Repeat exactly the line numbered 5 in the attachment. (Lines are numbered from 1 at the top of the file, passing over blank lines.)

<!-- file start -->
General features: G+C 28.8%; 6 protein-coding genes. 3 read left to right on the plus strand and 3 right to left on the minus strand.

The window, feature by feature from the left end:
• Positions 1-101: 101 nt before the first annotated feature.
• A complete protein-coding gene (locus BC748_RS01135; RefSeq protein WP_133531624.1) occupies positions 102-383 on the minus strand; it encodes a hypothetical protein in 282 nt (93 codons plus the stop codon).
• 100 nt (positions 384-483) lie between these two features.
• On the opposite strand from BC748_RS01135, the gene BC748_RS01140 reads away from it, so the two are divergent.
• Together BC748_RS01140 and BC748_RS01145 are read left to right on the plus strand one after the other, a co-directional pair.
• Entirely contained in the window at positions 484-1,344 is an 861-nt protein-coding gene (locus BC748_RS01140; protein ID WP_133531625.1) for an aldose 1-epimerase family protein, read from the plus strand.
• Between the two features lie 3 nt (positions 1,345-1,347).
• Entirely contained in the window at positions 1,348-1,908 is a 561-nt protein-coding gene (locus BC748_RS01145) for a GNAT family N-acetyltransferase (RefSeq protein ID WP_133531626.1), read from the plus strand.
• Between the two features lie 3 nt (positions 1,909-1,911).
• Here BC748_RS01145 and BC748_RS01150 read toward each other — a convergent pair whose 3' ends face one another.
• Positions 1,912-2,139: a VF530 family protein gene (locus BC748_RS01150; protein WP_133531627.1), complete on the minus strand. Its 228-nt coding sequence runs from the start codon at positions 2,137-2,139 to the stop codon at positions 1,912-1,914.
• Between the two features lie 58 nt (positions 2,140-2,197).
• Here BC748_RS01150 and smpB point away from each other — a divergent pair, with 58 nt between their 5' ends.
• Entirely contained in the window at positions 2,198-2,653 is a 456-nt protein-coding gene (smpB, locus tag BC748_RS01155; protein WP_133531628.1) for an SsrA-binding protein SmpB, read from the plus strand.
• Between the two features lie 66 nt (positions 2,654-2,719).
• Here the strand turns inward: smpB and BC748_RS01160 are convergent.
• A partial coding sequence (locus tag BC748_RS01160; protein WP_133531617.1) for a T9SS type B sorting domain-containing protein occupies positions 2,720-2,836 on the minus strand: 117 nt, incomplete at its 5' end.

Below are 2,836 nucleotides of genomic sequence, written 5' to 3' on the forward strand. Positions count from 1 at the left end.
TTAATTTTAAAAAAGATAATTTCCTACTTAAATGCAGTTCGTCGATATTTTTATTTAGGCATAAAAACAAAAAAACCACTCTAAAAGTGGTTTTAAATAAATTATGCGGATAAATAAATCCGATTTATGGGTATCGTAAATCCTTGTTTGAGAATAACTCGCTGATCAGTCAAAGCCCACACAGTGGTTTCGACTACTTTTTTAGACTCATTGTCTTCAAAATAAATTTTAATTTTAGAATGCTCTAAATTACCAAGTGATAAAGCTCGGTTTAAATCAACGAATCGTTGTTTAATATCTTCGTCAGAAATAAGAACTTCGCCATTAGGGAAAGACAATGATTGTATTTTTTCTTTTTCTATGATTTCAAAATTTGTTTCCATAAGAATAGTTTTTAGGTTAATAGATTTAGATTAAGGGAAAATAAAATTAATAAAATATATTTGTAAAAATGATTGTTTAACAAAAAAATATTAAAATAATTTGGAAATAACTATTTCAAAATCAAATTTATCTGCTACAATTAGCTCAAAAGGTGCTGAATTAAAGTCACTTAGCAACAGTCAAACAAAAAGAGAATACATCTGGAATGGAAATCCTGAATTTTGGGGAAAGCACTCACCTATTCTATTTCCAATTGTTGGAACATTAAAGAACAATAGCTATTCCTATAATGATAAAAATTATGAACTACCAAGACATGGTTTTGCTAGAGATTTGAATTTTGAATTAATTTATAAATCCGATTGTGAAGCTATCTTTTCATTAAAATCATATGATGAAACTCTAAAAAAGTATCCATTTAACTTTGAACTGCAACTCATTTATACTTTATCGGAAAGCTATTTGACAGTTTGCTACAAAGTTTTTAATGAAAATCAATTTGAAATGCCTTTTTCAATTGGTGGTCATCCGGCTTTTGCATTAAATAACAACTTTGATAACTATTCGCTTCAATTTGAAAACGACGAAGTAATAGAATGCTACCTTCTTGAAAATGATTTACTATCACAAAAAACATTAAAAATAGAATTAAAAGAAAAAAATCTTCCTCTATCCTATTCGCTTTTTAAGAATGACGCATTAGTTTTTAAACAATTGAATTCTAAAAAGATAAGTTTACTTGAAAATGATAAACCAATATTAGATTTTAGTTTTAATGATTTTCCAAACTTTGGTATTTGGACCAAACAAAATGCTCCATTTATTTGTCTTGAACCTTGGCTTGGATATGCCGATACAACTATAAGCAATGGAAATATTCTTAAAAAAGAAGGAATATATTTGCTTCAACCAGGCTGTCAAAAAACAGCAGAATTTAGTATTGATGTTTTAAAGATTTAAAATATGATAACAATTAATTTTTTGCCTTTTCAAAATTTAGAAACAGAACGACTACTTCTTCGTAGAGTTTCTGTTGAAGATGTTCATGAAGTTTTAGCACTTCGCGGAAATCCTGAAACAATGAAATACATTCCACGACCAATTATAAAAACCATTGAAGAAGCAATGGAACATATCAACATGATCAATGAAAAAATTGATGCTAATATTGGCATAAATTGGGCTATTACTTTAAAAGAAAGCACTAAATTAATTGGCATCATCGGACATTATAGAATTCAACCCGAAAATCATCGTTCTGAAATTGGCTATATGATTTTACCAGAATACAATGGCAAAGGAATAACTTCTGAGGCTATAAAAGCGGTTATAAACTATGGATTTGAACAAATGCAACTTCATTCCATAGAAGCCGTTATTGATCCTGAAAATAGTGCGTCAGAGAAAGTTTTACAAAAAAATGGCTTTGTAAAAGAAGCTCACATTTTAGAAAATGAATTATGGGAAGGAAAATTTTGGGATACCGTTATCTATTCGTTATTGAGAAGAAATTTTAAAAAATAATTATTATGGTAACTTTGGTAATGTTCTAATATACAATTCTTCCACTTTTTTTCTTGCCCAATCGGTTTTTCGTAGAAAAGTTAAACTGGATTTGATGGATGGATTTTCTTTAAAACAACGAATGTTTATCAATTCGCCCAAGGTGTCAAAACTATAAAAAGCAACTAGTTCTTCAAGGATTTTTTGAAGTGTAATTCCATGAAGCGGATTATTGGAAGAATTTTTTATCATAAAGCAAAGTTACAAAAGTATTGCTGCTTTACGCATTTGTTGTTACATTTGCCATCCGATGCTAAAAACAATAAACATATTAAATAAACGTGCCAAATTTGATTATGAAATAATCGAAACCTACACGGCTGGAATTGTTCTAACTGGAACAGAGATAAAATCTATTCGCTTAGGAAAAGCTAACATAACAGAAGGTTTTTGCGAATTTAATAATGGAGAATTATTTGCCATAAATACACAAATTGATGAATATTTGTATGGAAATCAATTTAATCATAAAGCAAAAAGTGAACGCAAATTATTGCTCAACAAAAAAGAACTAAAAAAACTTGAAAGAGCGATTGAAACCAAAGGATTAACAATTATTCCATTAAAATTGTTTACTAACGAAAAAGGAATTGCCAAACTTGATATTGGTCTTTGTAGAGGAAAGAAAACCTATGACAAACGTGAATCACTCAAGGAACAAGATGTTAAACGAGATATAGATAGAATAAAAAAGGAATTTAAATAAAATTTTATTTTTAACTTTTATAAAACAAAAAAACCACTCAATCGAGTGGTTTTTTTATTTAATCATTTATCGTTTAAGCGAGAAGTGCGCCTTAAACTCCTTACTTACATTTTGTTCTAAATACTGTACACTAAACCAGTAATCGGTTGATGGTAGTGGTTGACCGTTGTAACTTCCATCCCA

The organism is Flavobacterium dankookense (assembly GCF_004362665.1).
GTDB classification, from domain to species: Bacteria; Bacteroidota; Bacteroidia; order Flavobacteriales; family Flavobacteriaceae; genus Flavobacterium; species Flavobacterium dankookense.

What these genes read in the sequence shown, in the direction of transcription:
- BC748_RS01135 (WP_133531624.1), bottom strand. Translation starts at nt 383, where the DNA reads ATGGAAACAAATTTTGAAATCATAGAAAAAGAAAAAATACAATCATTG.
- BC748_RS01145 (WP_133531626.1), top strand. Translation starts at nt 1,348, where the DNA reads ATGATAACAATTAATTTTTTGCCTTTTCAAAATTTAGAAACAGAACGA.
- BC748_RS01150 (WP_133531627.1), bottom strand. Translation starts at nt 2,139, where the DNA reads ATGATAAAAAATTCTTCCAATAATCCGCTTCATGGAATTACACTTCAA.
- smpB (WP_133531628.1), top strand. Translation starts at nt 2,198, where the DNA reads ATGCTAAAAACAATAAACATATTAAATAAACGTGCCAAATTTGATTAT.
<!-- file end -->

• 100 nt (positions 384-483) lie between these two features.